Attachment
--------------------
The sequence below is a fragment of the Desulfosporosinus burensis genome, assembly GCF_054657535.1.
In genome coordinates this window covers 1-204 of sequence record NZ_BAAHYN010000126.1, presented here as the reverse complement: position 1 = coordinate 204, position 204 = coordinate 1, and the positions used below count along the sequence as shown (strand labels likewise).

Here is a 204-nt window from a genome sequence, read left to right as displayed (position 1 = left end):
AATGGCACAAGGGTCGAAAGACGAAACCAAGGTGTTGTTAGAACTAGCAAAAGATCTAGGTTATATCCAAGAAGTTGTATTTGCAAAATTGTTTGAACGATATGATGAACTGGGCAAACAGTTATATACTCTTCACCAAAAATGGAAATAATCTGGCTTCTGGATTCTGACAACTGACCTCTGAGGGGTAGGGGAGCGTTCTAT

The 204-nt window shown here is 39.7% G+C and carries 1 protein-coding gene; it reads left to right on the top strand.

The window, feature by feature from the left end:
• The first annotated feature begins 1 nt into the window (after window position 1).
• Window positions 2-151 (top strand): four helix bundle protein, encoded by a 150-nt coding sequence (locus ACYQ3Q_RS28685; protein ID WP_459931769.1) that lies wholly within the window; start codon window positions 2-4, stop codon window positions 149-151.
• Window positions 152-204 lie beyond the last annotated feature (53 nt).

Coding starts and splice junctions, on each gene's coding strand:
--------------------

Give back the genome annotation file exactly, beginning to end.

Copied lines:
The sequence below is a fragment of the Desulfosporosinus burensis genome, assembly GCF_054657535.1.
In genome coordinates this window covers 1-204 of sequence record NZ_BAAHYN010000126.1, presented here as the reverse complement: position 1 = coordinate 204, position 204 = coordinate 1, and the positions used below count along the sequence as shown (strand labels likewise).

Here is a 204-nt window from a genome sequence, read left to right as displayed (position 1 = left end):
AATGGCACAAGGGTCGAAAGACGAAACCAAGGTGTTGTTAGAACTAGCAAAAGATCTAGGTTATATCCAAGAAGTTGTATTTGCAAAATTGTTTGAACGATATGATGAACTGGGCAAACAGTTATATACTCTTCACCAAAAATGGAAATAATCTGGCTTCTGGATTCTGACAACTGACCTCTGAGGGGTAGGGGAGCGTTCTAT

The 204-nt window shown here is 39.7% G+C and carries 1 protein-coding gene; it reads left to right on the top strand.

The window, feature by feature from the left end:
• The first annotated feature begins 1 nt into the window (after window position 1).
• Window positions 2-151 (top strand): four helix bundle protein, encoded by a 150-nt coding sequence (locus ACYQ3Q_RS28685; protein ID WP_459931769.1) that lies wholly within the window; start codon window positions 2-4, stop codon window positions 149-151.
• Window positions 152-204 lie beyond the last annotated feature (53 nt).

Coding starts and splice junctions, on each gene's coding strand: